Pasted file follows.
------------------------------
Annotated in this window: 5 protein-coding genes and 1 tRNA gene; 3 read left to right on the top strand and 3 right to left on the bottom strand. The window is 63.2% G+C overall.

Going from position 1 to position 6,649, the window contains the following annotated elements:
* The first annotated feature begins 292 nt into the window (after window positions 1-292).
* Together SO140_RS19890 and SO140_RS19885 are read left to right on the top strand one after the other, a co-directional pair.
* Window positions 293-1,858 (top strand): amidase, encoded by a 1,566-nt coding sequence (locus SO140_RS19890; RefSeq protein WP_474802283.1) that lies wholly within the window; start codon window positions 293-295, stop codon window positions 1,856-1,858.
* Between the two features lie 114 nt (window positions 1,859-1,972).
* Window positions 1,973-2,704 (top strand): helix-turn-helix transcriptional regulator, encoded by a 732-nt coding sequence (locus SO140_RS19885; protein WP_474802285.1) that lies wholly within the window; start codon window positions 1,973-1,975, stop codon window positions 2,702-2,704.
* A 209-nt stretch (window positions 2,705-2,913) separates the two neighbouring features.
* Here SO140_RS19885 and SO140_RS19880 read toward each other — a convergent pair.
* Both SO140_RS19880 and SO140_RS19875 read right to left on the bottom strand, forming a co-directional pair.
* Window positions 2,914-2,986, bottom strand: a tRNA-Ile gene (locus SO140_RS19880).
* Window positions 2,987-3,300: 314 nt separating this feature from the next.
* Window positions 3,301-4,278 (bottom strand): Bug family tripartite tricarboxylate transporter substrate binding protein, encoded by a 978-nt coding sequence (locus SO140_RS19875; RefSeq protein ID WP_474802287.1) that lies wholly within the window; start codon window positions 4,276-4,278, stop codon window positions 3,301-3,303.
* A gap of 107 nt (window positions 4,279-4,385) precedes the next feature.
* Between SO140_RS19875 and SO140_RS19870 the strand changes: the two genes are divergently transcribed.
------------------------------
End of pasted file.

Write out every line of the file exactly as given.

Annotated in this window: 5 protein-coding genes and 1 tRNA gene; 3 read left to right on the top strand and 3 right to left on the bottom strand. The window is 63.2% G+C overall.

Going from position 1 to position 6,649, the window contains the following annotated elements:
* The first annotated feature begins 292 nt into the window (after window positions 1-292).
* Together SO140_RS19890 and SO140_RS19885 are read left to right on the top strand one after the other, a co-directional pair.
* Window positions 293-1,858 (top strand): amidase, encoded by a 1,566-nt coding sequence (locus SO140_RS19890; RefSeq protein WP_474802283.1) that lies wholly within the window; start codon window positions 293-295, stop codon window positions 1,856-1,858.
* Between the two features lie 114 nt (window positions 1,859-1,972).
* Window positions 1,973-2,704 (top strand): helix-turn-helix transcriptional regulator, encoded by a 732-nt coding sequence (locus SO140_RS19885; protein WP_474802285.1) that lies wholly within the window; start codon window positions 1,973-1,975, stop codon window positions 2,702-2,704.
* A 209-nt stretch (window positions 2,705-2,913) separates the two neighbouring features.
* Here SO140_RS19885 and SO140_RS19880 read toward each other — a convergent pair.
* Both SO140_RS19880 and SO140_RS19875 read right to left on the bottom strand, forming a co-directional pair.
* Window positions 2,914-2,986, bottom strand: a tRNA-Ile gene (locus SO140_RS19880).
* Window positions 2,987-3,300: 314 nt separating this feature from the next.
* Window positions 3,301-4,278 (bottom strand): Bug family tripartite tricarboxylate transporter substrate binding protein, encoded by a 978-nt coding sequence (locus SO140_RS19875; RefSeq protein ID WP_474802287.1) that lies wholly within the window; start codon window positions 4,276-4,278, stop codon window positions 3,301-3,303.
* A gap of 107 nt (window positions 4,279-4,385) precedes the next feature.
* Between SO140_RS19875 and SO140_RS19870 the strand changes: the two genes are divergently transcribed.